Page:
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Steel Making

Tungsten
Tungsten, as an alloy in steel, has been known and used for a...

High Speed Steel
For centuries the secret art of making tool steel was handed ...

Surface Carburizing
Carburizing, commonly called case-hardening, is the art of pr...

Lathe And Planer Tools
FORGING.--Gently warm the steel to remove any chill, is parti...

Optical System And Electrical Circuit Of The Leeds & Northrup Optical Pyrometer
For extremely high temperature, the optical pyrometer is lar...

Temperature Recording And Regulation
Each furnace is equipped with pyrometers, but the reading an...

The Leeds And Northrup Potentiometer System
The potentiometer pyrometer system is both flexible and subst...

Oil-hardening Steel
Heat slowly and uniformly to 1,450 deg.F. and forge thorough...

High-chromium Or Rust-proof Steel
High-chromium, or what is called stainless steel containing f...

Pickling The Forgings
The forgings were then pickled in a hot solution of either ni...

Heat Treatment Of Gear Blanks
This section is based on a paper read before the American Gea...

Care In Annealing
Not only will benefits in machining be found by careful anne...

Suggestions For Handling High-speed Steels
The following suggestions for handling high-speed steels are ...

Sulphur
Sulphur is another impurity and high sulphur is even a greate...

Crankshaft
The crankshaft was the most highly stressed part of the entir...

Quenching The Work
In some operations case-hardened work is quenched from the bo...

Pyrometers For Molten Metal
Pyrometers for molten metal are connected to portable thermoc...

Hardness Testing
The word hardness is used to express various properties of me...

Blending The Compound
Essentially, this consists of the sturdy, power-driven separa...

Process Of Carburizing
Carburizing imparts a shell of high-carbon content to a low-...



Classifications Of Steel






Category: COMPOSITION AND PROPERTIES OF STEEL

Among makers and sellers, carbon tool-steels are classed by grade
and temper. The word grade is qualified by many adjectives of
more or less cryptic meaning, but in general they aim to denote
the process and care with which the steel is made.

Temper of a steel refers to the carbon content. This should preferably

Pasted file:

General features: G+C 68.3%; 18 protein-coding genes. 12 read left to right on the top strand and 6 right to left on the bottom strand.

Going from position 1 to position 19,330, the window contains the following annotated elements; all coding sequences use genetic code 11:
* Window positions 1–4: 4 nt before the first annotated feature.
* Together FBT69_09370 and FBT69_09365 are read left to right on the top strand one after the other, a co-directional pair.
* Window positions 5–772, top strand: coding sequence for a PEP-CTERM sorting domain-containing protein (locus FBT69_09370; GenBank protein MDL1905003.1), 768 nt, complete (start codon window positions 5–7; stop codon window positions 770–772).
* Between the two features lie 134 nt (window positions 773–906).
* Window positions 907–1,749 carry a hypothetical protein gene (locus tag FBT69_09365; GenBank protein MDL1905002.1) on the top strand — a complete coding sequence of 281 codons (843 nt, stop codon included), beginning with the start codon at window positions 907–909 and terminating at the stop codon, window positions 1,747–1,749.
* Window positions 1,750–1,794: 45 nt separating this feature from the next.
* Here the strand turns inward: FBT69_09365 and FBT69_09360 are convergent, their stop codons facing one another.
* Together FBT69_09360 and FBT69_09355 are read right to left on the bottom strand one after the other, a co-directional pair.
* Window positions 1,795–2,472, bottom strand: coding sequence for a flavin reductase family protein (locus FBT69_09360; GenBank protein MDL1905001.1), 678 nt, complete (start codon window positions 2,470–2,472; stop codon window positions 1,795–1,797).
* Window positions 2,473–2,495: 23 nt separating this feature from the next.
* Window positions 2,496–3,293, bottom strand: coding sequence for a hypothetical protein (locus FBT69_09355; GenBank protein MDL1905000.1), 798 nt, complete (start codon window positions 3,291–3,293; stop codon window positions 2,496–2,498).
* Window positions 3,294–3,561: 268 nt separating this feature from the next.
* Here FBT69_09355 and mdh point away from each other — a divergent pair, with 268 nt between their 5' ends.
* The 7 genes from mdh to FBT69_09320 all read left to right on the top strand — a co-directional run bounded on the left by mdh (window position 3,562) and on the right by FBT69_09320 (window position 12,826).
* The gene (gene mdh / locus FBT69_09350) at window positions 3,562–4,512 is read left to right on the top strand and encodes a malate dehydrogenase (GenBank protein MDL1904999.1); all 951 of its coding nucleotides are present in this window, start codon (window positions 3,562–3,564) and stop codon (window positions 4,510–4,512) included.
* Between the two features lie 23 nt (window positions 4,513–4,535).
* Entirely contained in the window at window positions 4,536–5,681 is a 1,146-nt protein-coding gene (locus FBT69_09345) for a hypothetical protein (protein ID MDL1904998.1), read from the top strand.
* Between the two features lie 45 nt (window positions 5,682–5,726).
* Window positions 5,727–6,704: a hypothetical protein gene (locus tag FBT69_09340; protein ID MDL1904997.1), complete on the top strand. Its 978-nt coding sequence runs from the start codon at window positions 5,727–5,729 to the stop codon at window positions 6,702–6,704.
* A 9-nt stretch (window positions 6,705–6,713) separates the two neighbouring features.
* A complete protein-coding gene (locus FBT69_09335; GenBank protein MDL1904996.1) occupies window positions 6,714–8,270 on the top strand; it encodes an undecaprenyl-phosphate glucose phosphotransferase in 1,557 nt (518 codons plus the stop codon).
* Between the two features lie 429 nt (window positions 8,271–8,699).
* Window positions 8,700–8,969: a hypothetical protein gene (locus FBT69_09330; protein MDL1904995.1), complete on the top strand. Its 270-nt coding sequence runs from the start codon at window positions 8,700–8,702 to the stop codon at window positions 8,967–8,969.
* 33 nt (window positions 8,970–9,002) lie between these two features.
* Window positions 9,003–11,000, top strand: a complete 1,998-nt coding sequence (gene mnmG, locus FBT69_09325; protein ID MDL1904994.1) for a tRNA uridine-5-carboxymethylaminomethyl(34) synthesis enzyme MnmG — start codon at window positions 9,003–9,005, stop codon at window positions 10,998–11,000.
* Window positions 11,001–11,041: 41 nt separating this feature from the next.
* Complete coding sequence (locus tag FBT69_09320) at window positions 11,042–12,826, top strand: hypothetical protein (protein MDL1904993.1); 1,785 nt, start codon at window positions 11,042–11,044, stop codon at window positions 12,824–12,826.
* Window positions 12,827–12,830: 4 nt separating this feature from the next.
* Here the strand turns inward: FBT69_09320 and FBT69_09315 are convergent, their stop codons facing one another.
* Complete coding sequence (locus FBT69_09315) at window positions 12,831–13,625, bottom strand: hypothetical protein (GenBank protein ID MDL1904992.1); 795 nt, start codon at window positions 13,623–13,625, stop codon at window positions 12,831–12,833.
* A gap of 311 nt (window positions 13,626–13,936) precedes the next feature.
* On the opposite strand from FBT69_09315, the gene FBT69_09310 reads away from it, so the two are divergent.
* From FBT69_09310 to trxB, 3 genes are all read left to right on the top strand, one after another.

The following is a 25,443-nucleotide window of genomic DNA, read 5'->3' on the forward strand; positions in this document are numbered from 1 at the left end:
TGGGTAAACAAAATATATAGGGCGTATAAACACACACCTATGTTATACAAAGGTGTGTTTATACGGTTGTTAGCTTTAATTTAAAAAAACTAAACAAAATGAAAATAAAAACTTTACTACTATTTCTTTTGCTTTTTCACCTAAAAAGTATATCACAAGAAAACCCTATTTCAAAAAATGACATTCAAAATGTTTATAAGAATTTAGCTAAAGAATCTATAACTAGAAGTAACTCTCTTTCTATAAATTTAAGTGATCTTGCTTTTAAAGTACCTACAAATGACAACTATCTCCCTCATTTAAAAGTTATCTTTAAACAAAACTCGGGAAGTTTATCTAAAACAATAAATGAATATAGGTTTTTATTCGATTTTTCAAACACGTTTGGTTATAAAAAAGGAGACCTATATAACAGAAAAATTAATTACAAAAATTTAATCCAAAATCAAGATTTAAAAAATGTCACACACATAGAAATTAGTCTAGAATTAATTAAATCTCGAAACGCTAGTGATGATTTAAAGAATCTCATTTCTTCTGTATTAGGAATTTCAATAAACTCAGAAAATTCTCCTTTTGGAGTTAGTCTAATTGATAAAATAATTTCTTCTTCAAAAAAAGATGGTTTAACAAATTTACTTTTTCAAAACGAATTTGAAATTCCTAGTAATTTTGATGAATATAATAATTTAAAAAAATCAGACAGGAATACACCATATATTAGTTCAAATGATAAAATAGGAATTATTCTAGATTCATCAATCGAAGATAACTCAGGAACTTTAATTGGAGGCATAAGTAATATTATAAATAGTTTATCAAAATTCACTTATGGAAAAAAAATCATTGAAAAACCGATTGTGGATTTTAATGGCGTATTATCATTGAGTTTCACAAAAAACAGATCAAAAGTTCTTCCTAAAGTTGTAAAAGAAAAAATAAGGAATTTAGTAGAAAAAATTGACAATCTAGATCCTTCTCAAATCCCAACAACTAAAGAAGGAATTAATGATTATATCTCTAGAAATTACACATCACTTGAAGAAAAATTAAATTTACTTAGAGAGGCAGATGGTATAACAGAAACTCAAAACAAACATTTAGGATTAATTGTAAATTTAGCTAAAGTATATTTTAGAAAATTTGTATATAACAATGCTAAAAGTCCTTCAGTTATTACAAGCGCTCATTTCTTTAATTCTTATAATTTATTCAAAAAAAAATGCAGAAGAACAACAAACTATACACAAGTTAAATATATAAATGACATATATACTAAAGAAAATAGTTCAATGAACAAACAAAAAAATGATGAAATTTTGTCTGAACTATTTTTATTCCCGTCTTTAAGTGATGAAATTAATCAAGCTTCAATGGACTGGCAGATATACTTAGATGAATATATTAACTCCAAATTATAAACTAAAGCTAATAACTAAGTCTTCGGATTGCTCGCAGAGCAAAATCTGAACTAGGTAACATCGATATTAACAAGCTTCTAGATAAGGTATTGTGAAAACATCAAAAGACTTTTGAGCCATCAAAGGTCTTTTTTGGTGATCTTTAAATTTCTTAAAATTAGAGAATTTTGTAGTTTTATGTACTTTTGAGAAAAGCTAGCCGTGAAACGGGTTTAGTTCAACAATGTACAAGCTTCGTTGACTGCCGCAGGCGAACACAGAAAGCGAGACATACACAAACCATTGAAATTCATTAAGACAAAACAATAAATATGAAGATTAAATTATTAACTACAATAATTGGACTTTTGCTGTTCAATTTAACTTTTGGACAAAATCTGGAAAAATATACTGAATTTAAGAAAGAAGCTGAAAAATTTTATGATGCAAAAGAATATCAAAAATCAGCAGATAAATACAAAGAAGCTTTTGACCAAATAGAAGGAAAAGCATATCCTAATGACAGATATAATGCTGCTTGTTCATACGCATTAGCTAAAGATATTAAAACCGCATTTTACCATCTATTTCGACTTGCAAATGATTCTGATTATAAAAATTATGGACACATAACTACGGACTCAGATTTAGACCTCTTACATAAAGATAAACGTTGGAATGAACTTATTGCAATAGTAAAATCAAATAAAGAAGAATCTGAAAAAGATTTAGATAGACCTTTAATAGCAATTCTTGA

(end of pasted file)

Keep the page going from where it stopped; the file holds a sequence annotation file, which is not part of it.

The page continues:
be noted by points, as just explained; but unfortunately, a 53-point
steel (containing 0.53 per cent carbon) may locally be called something
like No. 3 temper.

A widely used method of classifying steels was originated by the
Society of Automotive Engineers. Each specification is represented
by a number of 4 digits, the first figure indicating the class, the
second figure the approximate percentage of predominant alloying
element, and the last two the average carbon content in points.
Plain carbon steels are class 1, nickel steels are class 2,
nickel-chromium steels are class 3, chromium steels are class 5,
chromium-vanadium steels are class 6, and silico-manganese steels
are class 9. Thus by this system, steel 2340 would be a 3 per cent
nickel steel with 0.40 per cent carbon; or steel 1025 would be a
0.25 plain carbon steel.

Steel makers have no uniform classification for the various kinds
of steel or steels used for different purposes. The following list
shows the names used by some of the well-known makers:

Air-hardening steel Chrome-vanadium steel
Alloy steel Circular saw plates
Automobile steel Coal auger steel
Awl steel Coal mining pick or cutter steel
Axe and hatchet steel Coal wedge steel
Band knife steel Cone steel
Band saw steel Crucible cast steel
Butcher saw steel Crucible machinery steel
Chisel steel Cutlery steel
Chrome-nickel steel Drawing die steel (Wortle)

Drill rod steel Patent, bush or hammer steel
Facing and welding steel Pick steel
Fork steel Pivot steel
Gin saw steel Plane bit steel
Granite wedge steel Quarry steel
Gun barrel steel Razor steel
Hack saw steel Roll turning steel
High-speed tool steel Saw steel
Hot-rolled sheet steel Scythe steel
Lathe spindle steel Shear knife steel
Lawn mower knife steel Silico-manganese steel
Machine knife steel Spindle steel
Magnet steel Spring steel
Mining drill steel Tool holder steel
Nail die shapes Vanadium tool steel
Nickel-chrome steel Vanadium-chrome steel
Paper knife steel Wortle steel

Passing to the tonnage specifications, the following table from
Tiemann's excellent pocket book on Iron and Steel, will give
an approximate idea of the ordinary designations now in use:

Approximate
Grades carbon range Common uses

Extra soft 0.08-0.18 Pipe, chain and other welding purposes;
(dead soft) case-hardening purposes; rivets; pressing
and stamping purposes.
Structural (soft) 0.15-0.25 Structural plates, shapes and bars for
(medium) bridges, buildings, cars, locomotives;
boiler (flange) steel; drop forgings; bolts.
Medium 0.20-0.35 Structural purposes (ships); shafting;
automobile parts; drop forgings.
Medium hard 0.35-0.60 Locomotive and similar large forgings; car
axles; rails.
Hard 0.60-0.85 Wrought steel wheels for steam and electric
railway service; locomotive tires; rails;
tools, such as sledges, hammers, pick points,
crowbars, etc.
Spring 0.85-1.05 Automobile and other vehicle springs; tools,
such as hot and cold chisels, rock drills
and shear blades.
Spring 0.90-1.15 Railway springs; general machine shop tools.





Next: Composition And Properties Of Steel

Previous: The Electric Process



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